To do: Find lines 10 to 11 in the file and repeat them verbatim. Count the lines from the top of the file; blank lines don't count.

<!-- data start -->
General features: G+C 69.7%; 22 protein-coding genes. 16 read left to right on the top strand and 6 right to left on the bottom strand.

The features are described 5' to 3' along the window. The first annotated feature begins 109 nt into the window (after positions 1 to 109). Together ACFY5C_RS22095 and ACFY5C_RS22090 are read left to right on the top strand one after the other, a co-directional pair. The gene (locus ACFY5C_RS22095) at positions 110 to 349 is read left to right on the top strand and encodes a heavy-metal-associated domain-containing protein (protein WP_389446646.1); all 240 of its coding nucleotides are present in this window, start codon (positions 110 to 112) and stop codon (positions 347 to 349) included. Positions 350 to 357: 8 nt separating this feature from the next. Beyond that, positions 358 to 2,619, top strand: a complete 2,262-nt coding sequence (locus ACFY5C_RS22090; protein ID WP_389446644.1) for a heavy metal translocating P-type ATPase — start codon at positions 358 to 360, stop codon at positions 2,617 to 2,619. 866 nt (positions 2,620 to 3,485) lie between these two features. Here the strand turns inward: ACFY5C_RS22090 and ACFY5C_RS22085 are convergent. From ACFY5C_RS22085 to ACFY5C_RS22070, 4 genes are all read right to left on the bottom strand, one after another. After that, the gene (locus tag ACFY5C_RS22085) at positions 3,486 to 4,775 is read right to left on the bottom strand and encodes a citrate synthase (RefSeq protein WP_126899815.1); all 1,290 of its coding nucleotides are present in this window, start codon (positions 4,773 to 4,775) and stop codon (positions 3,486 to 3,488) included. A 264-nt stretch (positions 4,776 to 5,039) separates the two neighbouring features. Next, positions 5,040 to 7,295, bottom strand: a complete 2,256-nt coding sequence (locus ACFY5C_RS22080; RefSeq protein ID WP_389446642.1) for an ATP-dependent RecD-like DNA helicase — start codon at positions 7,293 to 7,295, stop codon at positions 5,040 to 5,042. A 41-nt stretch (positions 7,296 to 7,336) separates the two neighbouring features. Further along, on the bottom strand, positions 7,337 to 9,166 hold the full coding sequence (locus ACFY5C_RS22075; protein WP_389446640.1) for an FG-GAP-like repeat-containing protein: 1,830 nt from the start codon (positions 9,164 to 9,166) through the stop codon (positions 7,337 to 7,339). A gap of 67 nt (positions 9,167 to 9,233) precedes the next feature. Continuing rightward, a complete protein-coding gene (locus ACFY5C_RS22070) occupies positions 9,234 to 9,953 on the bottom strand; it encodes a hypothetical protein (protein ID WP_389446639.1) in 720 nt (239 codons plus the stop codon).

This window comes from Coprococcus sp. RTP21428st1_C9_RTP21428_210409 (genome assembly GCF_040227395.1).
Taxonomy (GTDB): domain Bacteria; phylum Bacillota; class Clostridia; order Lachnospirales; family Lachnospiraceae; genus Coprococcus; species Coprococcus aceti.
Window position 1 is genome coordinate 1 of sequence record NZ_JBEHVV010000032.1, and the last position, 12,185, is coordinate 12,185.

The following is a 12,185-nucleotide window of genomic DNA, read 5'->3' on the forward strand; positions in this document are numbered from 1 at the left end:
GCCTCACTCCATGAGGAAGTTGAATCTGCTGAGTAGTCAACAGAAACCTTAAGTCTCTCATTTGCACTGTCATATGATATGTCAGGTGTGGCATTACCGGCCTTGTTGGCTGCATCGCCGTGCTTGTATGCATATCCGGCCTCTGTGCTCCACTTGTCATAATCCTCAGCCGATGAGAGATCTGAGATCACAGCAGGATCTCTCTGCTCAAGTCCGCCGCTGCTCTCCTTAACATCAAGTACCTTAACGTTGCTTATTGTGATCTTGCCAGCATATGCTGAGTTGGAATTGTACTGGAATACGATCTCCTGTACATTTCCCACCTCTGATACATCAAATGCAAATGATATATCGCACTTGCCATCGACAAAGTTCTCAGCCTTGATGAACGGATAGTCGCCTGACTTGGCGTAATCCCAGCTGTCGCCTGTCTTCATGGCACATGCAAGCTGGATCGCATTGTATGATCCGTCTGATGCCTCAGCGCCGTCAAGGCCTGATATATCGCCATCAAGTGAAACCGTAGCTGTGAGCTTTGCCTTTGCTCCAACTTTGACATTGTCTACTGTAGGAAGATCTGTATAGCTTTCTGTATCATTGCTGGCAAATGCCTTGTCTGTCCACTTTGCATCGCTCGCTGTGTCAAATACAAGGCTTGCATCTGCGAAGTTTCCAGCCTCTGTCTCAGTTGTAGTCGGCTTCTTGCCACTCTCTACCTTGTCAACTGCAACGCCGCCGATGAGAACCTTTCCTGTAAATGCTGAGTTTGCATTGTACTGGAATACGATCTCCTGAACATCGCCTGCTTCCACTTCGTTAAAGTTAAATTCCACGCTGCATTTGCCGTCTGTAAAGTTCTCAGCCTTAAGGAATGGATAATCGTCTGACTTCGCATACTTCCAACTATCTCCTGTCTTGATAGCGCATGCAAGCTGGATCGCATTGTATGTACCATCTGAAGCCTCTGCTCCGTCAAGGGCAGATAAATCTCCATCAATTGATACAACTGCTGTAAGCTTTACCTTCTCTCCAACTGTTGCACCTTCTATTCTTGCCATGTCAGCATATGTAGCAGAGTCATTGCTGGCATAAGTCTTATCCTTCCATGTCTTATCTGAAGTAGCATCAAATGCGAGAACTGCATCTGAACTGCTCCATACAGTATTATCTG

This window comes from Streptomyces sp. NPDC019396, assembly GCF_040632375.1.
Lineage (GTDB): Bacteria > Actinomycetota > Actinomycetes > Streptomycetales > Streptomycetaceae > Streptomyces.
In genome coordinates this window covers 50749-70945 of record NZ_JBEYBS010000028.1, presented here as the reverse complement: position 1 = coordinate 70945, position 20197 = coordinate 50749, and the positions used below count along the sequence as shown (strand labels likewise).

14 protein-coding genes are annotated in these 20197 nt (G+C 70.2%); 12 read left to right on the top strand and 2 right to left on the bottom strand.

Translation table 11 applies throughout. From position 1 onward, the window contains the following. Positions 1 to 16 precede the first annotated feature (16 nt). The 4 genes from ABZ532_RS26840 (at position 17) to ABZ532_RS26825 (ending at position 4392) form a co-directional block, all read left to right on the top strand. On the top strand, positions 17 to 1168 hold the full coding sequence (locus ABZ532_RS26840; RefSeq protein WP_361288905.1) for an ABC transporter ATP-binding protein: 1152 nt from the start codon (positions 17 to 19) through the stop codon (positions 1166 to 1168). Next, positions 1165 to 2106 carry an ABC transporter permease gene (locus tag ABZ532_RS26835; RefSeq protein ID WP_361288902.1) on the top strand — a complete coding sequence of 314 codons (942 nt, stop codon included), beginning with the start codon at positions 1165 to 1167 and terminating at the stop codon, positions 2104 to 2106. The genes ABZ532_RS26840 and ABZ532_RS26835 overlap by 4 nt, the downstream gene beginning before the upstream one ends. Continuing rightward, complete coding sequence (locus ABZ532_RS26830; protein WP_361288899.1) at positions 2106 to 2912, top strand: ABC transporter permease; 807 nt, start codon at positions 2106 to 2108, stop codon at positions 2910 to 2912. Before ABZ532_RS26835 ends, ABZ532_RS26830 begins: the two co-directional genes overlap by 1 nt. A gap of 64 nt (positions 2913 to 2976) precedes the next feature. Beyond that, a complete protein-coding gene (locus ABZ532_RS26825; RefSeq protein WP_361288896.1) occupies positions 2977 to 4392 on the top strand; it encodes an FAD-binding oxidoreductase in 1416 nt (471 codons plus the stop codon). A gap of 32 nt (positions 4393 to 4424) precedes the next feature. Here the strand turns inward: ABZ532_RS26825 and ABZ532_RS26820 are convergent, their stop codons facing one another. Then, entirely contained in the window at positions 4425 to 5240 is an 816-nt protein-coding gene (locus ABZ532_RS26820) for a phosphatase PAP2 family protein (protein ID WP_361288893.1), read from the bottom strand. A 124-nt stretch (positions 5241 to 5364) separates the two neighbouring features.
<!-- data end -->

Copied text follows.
In genome coordinates this window covers 50749-70945 of record NZ_JBEYBS010000028.1, presented here as the reverse complement: position 1 = coordinate 70945, position 20197 = coordinate 50749, and the positions used below count along the sequence as shown (strand labels likewise).

14 protein-coding genes are annotated in these 20197 nt (G+C 70.2%); 12 read left to right on the top strand and 2 right to left on the bottom strand.